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pitch-dark

[pich-dahrk] /ˈpɪtʃˈdɑrk/
adjective
1.
dark or black as pitch:
a pitch-dark night.
Origin of pitch-dark
1820-1830
1820-30
Related forms
pitch-darkness, noun
Dictionary.com Unabridged
Based on the Random House Dictionary, © Random House, Inc. 2015.
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Examples from the Web for pitch-dark
Historical Examples
  • The yard was pitch-dark, but faint angular tokens here and there told of heaped boxes and lumber.

    A Child of the Jago Arthur Morrison
  • He was still sleeping a death-like sleep in the pitch-dark room.

    Victor's Triumph Mrs. E. D. E. N. Southworth
  • Then he found that all the servants had run away except one, and outside it was pitch-dark.

    Human Animals Frank Hamel
  • The room is pitch-dark always, and it is full of tables and tomes.

  • They arrived at Rydiokul while the priest was still singing mass, and it was pitch-dark.

    Heimskringla Snorri Sturlason
  • The place was pitch-dark, but it was evident to me that it was an empty house.

    The Return of Sherlock Holmes Arthur Conan Doyle
  • Think of the pitch-dark nights, the roaring winds, and rolling seas:'

    Dombey and Son Charles Dickens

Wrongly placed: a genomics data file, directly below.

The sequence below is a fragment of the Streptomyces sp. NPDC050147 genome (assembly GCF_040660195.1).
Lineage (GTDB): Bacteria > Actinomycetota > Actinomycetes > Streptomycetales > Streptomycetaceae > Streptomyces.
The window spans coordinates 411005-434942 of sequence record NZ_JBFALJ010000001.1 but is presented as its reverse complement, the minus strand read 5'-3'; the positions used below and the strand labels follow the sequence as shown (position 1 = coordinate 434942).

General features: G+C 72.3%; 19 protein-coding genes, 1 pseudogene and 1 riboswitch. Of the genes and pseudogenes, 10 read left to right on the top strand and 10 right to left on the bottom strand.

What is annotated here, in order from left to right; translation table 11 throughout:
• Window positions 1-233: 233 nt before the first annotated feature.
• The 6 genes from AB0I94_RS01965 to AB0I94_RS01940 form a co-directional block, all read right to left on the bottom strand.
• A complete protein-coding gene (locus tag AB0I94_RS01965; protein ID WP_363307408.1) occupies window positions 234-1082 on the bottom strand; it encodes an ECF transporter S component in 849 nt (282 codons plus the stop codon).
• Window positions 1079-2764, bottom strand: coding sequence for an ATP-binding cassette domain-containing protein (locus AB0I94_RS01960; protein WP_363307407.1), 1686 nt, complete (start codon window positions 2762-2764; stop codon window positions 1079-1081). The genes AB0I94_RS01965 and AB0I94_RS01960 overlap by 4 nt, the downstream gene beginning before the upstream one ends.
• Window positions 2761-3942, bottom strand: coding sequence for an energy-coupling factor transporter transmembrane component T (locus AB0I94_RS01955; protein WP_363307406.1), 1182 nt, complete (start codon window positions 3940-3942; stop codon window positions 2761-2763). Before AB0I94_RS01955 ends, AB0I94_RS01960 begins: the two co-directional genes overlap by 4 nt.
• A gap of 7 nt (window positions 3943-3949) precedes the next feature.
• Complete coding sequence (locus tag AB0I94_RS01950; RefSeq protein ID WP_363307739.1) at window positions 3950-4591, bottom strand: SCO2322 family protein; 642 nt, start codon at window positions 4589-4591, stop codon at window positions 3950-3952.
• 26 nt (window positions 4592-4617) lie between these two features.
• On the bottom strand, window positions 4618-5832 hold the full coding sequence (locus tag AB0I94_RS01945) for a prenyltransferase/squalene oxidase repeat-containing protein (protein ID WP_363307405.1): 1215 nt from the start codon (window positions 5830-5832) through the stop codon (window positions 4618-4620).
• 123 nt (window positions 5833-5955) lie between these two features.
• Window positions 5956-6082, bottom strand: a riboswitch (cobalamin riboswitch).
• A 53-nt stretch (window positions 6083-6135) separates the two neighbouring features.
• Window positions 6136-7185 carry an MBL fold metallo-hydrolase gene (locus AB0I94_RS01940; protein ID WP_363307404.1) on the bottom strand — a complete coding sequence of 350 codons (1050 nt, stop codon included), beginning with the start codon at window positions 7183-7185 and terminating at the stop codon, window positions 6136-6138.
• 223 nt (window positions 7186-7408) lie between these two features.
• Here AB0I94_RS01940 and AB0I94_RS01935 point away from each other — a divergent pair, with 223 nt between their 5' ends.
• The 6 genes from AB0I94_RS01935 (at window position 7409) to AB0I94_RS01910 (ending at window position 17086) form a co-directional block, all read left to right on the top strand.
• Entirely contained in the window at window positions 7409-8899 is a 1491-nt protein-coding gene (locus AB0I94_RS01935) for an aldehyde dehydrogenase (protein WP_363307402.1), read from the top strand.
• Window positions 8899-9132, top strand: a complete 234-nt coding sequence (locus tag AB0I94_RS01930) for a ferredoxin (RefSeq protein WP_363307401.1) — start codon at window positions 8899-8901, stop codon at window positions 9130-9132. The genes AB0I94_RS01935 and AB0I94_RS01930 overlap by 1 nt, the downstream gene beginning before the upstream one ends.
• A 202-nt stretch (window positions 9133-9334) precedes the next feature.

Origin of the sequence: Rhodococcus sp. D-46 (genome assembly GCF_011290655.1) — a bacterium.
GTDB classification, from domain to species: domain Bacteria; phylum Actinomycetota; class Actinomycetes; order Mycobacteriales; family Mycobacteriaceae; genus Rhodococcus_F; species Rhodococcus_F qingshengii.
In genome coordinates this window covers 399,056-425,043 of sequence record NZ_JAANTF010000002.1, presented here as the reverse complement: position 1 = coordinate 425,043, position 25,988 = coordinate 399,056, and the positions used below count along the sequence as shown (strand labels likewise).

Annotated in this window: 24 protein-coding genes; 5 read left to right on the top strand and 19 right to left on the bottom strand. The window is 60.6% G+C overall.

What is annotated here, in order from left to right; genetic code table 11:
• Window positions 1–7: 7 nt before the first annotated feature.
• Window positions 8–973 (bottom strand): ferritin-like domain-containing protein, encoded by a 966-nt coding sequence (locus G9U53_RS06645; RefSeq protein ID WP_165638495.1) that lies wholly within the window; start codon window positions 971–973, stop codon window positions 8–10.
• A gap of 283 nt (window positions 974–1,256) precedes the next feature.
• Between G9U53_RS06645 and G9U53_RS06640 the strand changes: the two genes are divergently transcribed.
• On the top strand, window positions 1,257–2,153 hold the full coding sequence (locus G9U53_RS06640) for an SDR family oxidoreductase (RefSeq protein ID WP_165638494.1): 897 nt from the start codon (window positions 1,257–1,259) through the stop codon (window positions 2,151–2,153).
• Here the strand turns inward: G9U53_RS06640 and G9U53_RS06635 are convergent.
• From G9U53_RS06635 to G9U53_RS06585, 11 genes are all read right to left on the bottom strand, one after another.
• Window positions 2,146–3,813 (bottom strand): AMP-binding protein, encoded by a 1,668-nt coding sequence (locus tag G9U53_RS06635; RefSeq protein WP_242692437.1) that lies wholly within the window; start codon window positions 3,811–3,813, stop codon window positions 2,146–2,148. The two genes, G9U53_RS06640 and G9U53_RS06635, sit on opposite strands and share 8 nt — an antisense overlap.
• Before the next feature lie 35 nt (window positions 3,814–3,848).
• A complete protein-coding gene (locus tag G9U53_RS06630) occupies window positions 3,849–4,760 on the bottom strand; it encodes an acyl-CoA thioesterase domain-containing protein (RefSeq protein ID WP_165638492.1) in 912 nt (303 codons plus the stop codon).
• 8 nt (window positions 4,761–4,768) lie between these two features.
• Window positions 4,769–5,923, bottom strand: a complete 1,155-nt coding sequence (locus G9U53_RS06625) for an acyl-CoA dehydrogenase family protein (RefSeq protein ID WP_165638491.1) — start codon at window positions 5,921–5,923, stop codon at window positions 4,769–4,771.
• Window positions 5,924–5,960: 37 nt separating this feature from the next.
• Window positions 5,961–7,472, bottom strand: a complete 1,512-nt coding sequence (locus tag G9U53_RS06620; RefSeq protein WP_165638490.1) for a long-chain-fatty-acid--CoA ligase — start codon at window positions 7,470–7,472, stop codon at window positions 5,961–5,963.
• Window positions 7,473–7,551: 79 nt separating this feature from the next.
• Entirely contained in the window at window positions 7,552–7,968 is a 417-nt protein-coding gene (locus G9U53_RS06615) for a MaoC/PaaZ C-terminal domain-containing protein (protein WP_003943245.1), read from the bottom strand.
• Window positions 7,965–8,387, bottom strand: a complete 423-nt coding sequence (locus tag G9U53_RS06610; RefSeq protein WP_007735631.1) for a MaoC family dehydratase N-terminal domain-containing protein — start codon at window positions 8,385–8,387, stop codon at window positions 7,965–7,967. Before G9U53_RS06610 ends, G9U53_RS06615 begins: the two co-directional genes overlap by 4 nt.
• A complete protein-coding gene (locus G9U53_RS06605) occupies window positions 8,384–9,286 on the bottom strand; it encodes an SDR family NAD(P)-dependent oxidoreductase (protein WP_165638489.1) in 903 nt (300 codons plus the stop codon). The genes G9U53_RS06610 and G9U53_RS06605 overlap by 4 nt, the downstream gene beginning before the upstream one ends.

• The night was pitch-dark; and there was no light in the boat.

  • A form was near—what form, the pitch-dark night and my enfeebled vision prevented me from distinguishing.

    Jane Eyre Charlotte Bronte
  • It was pitch-dark, and Nat kept close behind, so as not to run into anything.

    From Farm to Fortune Horatio Alger Jr.
British Dictionary definitions for pitch-dark

pitch-dark

adjective
1.
extremely or completely dark
Collins English Dictionary - Complete & Unabridged 2012 Digital Edition
© William Collins Sons & Co. Ltd. 1979, 1986 © HarperCollins
Publishers 1998, 2000, 2003, 2005, 2006, 2007, 2009, 2012
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Difficulty index for pitch-dark

Few English speakers likely know this word

Word Value for pitch

12
13
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